On the occasion of finishing a draft

One of the tags on this blog is "the words on the page are the only ones people can read." I don't have it as an affirmation for others. I have it as a reminder to myself.

I have a problematic relationship with perfection.

When asked, I say that I began writing five years ago, when I applied to Clarion. This is exactly true - my application portfolio was made up of the second and fourth short stories I ever wrote. (I wrote four, and picked the two best.) But I had tried a couple of times - once in college, and once just after law school - to write a novel. 

I don't have the pages anymore, or if I do, I haven't refound them, so I don't know how far I got. But both times, I stopped writing when I stopped feeling like I knew what happened next. You see, I thought that's how writers worked - they got a story in their head, and then they told it, beginning to end. If I couldn't do that, obviously, I wasn't a writer.

I know. I know. And maybe there are some writers who do work that way. And I am happy for them. But I was so convinced I had to be perfect the first time out, I let that get in my way. I let it paralyze me, and keep me from trying.

The hardest thing for me, once I did start really writing, was letting go of the need to get things perfect in order to keep writing. I mean, I know all the things I need to say to myself, that finished is better than perfect, that sometimes you need to write the bad stuff to get to the good, that that's what revisions are for. That no one will ever see the shitty first (and second and seventh) draft unless I let them.

I know these things, but it's hard. When I feel the story going wrong, when I doubt my words, I shake and I sweat and I get sick to my stomach, sure that whatever talent or luck I had before has left me. I go and run until my head clears, or until I'm exhausted.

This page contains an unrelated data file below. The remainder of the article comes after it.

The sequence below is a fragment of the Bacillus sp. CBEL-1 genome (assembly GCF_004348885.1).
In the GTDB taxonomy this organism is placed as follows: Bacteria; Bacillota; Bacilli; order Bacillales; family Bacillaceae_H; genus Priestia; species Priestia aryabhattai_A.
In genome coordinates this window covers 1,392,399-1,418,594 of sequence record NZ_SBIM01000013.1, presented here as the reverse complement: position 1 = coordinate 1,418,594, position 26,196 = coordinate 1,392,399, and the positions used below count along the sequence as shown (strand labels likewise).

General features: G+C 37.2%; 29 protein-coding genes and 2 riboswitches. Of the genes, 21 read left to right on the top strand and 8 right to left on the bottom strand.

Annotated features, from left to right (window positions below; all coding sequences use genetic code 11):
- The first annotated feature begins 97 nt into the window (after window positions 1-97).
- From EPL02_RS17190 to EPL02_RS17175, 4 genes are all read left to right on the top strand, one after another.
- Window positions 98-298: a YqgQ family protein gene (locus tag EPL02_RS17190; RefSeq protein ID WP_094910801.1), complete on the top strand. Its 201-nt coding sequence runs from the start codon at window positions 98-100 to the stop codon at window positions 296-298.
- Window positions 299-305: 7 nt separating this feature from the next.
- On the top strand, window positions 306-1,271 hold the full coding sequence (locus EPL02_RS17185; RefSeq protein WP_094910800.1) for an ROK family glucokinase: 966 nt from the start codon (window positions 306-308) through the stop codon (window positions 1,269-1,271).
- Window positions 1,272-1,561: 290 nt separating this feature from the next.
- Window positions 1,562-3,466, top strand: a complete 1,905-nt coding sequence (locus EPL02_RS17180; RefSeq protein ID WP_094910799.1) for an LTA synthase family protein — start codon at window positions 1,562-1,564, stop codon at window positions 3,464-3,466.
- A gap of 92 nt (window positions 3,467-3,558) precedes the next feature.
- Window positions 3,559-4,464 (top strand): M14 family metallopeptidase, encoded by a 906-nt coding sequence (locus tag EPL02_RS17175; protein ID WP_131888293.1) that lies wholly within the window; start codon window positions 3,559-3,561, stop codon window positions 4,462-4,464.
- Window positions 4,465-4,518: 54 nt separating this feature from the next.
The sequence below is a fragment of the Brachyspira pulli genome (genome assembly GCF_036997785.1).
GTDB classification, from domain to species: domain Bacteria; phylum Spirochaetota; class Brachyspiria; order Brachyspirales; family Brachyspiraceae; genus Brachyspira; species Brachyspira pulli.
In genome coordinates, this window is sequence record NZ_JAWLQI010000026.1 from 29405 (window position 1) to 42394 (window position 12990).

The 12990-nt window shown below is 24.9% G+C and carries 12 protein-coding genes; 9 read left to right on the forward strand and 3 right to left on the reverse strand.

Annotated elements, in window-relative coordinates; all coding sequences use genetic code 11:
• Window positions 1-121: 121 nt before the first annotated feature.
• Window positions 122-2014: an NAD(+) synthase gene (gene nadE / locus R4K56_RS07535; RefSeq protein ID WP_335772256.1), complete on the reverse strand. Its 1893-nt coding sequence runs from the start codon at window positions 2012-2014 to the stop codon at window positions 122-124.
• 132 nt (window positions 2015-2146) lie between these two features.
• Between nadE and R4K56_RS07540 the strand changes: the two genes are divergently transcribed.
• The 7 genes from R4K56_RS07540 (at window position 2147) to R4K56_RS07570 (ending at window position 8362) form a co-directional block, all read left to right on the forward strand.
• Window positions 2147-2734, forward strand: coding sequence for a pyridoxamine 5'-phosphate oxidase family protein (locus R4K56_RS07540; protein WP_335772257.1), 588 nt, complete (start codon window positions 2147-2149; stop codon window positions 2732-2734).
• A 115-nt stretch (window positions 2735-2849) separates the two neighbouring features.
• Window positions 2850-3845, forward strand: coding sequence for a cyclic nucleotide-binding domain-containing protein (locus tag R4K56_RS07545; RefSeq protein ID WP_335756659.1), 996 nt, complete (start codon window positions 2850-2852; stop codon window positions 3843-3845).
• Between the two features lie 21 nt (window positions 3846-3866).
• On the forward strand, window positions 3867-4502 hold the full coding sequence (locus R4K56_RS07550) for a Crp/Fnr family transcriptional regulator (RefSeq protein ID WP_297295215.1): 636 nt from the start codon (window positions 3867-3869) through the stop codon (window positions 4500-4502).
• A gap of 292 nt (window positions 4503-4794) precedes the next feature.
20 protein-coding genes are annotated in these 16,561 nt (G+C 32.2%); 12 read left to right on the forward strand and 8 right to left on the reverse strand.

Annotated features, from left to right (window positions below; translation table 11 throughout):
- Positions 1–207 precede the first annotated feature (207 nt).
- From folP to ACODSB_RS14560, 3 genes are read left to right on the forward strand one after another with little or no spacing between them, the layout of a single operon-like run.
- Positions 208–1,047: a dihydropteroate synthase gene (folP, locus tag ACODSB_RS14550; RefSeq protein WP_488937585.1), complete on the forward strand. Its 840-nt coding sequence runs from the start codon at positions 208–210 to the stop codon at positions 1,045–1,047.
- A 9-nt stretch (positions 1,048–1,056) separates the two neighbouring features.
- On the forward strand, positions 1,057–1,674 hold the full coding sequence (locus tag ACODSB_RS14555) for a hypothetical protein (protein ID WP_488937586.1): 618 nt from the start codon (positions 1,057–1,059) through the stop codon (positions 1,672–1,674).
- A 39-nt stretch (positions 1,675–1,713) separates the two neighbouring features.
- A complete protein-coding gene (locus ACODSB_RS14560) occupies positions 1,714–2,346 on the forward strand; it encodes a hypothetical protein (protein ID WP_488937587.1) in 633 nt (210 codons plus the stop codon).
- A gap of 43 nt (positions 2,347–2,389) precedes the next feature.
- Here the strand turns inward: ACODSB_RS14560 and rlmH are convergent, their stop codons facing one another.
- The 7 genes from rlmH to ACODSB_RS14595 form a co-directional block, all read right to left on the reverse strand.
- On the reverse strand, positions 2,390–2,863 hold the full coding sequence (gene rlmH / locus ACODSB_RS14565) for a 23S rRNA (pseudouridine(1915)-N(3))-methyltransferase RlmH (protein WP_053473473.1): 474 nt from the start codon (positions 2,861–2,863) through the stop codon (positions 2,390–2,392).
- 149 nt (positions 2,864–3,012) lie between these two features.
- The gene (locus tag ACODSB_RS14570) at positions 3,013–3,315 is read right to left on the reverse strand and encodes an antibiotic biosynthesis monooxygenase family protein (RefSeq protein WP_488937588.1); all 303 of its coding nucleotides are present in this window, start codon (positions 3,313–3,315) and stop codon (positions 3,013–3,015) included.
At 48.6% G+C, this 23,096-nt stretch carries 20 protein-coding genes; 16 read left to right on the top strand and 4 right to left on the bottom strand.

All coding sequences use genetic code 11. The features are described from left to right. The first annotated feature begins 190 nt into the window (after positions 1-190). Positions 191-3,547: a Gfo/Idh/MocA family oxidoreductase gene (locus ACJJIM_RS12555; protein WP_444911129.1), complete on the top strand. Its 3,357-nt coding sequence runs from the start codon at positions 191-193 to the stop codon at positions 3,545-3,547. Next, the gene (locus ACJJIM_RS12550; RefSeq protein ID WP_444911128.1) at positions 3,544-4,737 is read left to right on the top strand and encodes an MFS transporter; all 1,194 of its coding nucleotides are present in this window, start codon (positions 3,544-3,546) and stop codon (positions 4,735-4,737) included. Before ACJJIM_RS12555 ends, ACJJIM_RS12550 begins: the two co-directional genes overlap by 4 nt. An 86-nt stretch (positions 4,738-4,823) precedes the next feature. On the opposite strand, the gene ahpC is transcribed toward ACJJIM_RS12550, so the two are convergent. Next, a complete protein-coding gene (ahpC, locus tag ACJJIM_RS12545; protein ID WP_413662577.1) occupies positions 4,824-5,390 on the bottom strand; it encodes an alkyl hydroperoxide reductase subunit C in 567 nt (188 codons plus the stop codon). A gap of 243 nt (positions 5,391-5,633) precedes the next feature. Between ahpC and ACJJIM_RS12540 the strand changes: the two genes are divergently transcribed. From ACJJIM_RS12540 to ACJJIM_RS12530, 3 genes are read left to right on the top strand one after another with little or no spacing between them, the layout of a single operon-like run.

The first time I finished a book-length draft, I printed the manuscript out, and set it up on the table, ready to read through and revise. I heard a funny noise, and I turned around to see that one of my cats had climbed onto the table, and was peeing all over the manuscript. I have no idea why. For a moment I lived in a metaphor. 

(One of my friends said exactly the right thing: "Well, Kat, there's your worst ever review sorted, then.")

I finished a book-length draft yesterday. As yet, no one has peed on it.

Five years ago, when I started writing, I couldn't have written this draft. Not for the "I'm a better writer now, and I needed to be better to write this story" reason, though I do feel both of those are true. But because the draft is full of holes - scenes that are noted only in brackets of [x needs to happen here], or scenes that are just dialogue. I already have notes to myself of things that I need to fix, and once I finish typing everything out of my notebook, and going through all the notes I wrote to myself while writing, there will be more. It's such a hot mess of a draft it's not even going to my agent or my beta readers before it goes into revisions. But I'm proud of myself for scrawling "ENDS" after the last sentence, and, more importantly, I trust myself to be able to fix the things that need fixing when I do revise.

Not more or less proud than I was the first time I did this. Just happy to recognize that sometimes things change, and that I was able to let them.